top of page
  • Writer's picturethemorningwatchmsu

(OPINION): MSU’s Racial and Progressive Groups Control ASMSU, Not Students

Updated: Oct 10, 2019

Author: Sergei Kelley

The grip of MSU cultural and racial groups on MSU’s undergraduate student government is undeniable. Their untouchable ideology is an expressway over fairness.

I have witnessed their influence over the last two sessions as an ASMSU representative.

The CORES (Council of Racial and Ethnic Students) groups include groups such as Black Student Alliance and the North American Indigenous Student Organization. The COPS (Council of Progressive Students) groups include groups such as the Women’s Council and the LGBT group.

These groups have governance seat domination, preference over regular student groups to funding, and this trend makes me think the future discussion and policy of ASMSU will only show more favoritism towards CORES and COPS.

I want to distinguish that not all CORES/COPS groups have sought that grip. The MSU Student Veterans of America is a fantastic group that is very active. They ask little of ASMSU comparative to other groups.

Pressures from the CORES and COPS groups have increased immensely in the last few weeks. The plans these groups have in progress will only squeeze ASMSU of any assemblance of representative democracy. Three proposals give me reason to believe this.

First, the hiring of the newly created Chief Diversity, Equity, and Inclusion Officer. Stated in a packet given out at an ASMSU Steering Committee meeting, the officer will bring forth, “viewpoints, perspectives, and issues of minority and progressive students.” Sounds inclusive right? But only if your ideology falls left on the spectrum.

Second, the establishment of a General Assembly Diversity and Inclusion Advisory Committee. This will be chaired by the sanctified diversity officer. The mission of the officer is explicitly catering to those from “minority and progressive” groups. How then will the GA inclusion committee be inclusive? It will be if your ideology falls left on the spectrum.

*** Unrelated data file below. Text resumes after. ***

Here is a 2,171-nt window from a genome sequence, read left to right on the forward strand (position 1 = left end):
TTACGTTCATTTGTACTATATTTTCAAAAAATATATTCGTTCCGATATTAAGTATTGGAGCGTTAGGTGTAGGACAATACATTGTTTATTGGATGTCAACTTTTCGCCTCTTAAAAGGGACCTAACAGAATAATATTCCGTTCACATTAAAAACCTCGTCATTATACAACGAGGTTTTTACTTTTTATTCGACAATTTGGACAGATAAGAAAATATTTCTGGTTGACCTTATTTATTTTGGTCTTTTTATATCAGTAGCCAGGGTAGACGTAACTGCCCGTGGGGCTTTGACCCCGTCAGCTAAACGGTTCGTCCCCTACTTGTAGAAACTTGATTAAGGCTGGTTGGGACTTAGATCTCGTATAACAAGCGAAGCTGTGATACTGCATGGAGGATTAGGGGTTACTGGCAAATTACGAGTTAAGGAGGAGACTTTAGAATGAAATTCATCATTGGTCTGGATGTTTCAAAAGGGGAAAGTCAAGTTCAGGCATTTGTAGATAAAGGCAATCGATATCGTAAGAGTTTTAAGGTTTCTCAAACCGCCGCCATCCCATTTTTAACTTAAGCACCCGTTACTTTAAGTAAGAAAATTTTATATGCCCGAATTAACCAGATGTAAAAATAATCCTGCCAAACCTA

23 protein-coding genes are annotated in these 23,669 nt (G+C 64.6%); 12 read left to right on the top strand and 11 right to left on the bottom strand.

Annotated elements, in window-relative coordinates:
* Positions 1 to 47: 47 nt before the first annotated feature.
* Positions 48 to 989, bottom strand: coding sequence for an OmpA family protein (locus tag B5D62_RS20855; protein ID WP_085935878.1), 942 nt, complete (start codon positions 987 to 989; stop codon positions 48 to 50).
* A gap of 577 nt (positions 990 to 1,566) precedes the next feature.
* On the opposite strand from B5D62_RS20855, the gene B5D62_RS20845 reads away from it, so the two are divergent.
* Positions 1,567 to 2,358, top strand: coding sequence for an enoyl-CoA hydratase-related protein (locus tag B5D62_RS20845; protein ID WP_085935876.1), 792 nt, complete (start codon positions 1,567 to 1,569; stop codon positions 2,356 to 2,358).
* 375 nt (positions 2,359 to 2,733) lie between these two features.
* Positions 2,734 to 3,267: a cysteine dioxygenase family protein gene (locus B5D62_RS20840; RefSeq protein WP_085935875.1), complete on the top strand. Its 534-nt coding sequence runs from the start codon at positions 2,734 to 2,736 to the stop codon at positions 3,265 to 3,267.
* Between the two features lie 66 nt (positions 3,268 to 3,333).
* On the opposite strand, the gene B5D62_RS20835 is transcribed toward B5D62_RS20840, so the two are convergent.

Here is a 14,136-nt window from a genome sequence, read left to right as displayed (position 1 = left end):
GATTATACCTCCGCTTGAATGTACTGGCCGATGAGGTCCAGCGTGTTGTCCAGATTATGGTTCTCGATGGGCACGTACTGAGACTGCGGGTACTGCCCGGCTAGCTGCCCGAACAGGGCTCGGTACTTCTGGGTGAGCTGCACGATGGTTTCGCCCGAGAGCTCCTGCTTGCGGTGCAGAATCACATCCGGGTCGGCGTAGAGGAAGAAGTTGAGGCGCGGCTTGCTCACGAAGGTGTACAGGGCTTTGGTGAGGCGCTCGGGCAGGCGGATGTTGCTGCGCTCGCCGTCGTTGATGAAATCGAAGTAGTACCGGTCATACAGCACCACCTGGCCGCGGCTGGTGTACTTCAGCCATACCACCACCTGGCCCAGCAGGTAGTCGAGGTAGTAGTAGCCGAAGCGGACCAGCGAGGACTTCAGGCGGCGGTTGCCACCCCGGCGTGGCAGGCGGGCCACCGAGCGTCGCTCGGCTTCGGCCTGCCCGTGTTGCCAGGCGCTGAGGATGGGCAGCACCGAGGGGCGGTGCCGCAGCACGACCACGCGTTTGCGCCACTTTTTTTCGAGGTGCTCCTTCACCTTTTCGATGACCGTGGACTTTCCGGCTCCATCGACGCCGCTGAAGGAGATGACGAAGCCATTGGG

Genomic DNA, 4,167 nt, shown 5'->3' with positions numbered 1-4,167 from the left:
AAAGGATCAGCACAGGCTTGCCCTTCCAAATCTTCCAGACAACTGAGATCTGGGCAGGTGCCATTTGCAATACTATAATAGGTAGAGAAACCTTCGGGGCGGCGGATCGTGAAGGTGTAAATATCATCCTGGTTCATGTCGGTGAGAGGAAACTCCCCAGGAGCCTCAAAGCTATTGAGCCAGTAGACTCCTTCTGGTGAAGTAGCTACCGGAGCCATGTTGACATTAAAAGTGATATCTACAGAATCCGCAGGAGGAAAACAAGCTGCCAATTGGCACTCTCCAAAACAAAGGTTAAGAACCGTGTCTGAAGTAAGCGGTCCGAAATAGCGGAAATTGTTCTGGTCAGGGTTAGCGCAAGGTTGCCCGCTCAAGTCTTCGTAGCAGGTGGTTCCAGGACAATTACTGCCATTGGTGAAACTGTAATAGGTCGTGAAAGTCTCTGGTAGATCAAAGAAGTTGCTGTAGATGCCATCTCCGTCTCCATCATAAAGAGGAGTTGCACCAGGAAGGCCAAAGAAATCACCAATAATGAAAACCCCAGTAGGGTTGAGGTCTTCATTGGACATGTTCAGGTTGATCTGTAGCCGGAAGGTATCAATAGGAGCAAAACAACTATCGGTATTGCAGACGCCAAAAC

Third, to make CORES and COPS groups more dependent on government, an ad-hoc committee of the CORES and COPS group was announced by Student Allocations Board (SAB) President, Makenzie Bosworth, at ASMSU’s Finance committee meeting on March 14. They will be tasked to review funding applications before being sent to the proper allocations board, which would be the SAB. So, you have a better chance of getting student government allocations if your ideology falls left on the spectrum.

To summarize up to this point, ASMSU has been pressured to entertain three large propositions to cater to CORES and COPS groups. This is only possible through their guaranteed General Assembly spots.

They have access to over 12 representative seats.

However, only 36 seats are elected popularly per college through the MSU undergraduate population. Each of these candidates can be chosen by hundreds and thousands of students. This division is unfair.

For example, the Women’s Council has a slot affixed to the General Assembly. From this spot they can vote on all legislation, even ones that financially benefit them.

Compare this to the MSU Running Club. A large group on campus that does not have an affixed seat, and has a separate process in the Student Allocations Board. This is not fair and violates representative democracy on our campus.

The increased grip of MSU CORES and COPS groups in ASMSU is completely undeniable. Wouldn’t you agree that their untouchable ideology has become an expressway over fairness?

Contributor: Sergei Kelley

1,505 views0 comments
bottom of page